Most BP parents do not physically abuse their children. Those who do probably fall into this category. However, the abuse usually occurs when other competent adults are not present. Thus, family members can live in fear while all seems well to the outside world.

Witches want power and control over others so that others do not abandon them. When someone or something triggers the Witches’ abandonment fear, these BP’s can become brutal and full of rage, even punishing or hurting family members who stand in their way (2000). These types of BP’s are most resistant to treatment: they will not allow others to help and the source of self-loathing is very deep.

 Typical Thoughts, Emotions, and Actions of Family Members

  •     “I will comply with what she wants. Resistance is futile. I will be assimilated.”
  •     Fear in victims.
  •     Denial on the part of those who could protect the victims.
  •     Tries not to trigger the witch. But her behavior is not really about the non-BP, so this strategy doesn’t work.
The Effect of the Witch’s Behavior in Children
  • Children live in terror of Witches’ capricious moods; they are the “collateral damage” of a secret war they did not start, do not understand, and cannot control.
  • Attacks are random, intense, and cruel. Children automatically think they’re at fault and can become shamed, depressed, insecure, dissociative, and hypervigilant.
  • As adults they may have multiple difficulties with self, relationships, physical illness, and even post traumatic stress disorder.

 


After doing a ton of research, and finding all of this information, it became clear. My mother has Borderline Personality Disorder with the self-destructive subtype.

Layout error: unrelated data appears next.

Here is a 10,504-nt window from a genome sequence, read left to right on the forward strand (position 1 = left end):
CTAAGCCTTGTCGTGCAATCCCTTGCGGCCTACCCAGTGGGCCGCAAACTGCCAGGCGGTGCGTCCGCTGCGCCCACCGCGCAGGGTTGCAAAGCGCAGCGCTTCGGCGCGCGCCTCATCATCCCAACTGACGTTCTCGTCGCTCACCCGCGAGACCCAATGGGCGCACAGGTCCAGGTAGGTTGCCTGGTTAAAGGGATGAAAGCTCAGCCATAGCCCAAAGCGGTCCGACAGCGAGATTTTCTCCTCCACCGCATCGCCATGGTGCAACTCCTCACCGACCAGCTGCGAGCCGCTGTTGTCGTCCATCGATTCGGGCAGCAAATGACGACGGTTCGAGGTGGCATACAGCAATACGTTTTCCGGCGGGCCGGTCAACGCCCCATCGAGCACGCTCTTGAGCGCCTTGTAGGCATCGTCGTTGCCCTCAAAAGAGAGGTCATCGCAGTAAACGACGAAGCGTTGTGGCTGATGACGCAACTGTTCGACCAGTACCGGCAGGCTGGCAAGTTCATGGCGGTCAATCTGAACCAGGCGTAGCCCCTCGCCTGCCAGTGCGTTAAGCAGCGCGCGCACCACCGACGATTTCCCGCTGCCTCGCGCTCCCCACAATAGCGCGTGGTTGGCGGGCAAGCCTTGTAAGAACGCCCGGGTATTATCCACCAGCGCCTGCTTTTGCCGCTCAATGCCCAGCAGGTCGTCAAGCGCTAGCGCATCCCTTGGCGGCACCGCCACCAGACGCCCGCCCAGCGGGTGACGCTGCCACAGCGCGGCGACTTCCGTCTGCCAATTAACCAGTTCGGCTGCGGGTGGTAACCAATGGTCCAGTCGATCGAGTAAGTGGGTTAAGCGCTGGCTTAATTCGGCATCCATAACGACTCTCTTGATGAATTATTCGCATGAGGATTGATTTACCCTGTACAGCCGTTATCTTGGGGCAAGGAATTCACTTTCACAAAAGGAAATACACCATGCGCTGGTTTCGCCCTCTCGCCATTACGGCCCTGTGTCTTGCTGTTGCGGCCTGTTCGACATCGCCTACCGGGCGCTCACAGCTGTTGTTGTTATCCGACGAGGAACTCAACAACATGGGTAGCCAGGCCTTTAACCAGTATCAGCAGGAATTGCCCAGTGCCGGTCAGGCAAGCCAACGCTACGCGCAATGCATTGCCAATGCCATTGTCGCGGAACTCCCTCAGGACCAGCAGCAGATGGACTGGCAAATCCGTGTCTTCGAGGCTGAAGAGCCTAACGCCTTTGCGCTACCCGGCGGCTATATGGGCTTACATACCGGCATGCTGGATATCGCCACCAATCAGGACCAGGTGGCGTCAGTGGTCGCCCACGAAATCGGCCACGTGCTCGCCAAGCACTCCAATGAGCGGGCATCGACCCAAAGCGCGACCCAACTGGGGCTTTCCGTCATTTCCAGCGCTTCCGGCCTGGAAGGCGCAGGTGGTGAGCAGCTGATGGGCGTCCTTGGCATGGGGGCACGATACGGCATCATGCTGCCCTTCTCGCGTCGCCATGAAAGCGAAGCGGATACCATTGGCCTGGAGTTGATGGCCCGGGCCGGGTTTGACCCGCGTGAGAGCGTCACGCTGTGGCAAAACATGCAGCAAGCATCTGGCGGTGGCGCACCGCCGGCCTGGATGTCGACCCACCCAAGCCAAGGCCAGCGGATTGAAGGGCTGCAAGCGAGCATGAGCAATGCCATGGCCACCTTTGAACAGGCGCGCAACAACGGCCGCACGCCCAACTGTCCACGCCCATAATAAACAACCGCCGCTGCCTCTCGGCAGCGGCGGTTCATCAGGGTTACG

I also spoke with two separate counselors, and after describing her behavior, they also emphatically stated they are confident she has a personality disorder.

I have tried several times over the course of the last several years to talk to my mother about this. It only caused her to explode in anger and rage. She does not want to talk about it, she insists she has Bipolar Disorder. Not a single drug she’s been prescribed over the last 25 plus years to treat Bipolar Disorder has helped her.

In the last few months, she has had several “episodes” of anger and rage. During one of these “episodes” (I’m not sure what else to call them) what started off as an argument quickly escalated.

She began screaming in my face, spit in my face, and grabbed my arms, digging her nails into my skin. She then pushed me against the kitchen counter, and started hitting herself in the head with my hands. I managed to break free, and when I did, she proceeded to knock things off of the counter, breaking glass and creating a mess. I walked away to calm myself down, while she laid in the kitchen floor, breathing heavily. Once she calmed herself, she went to bed.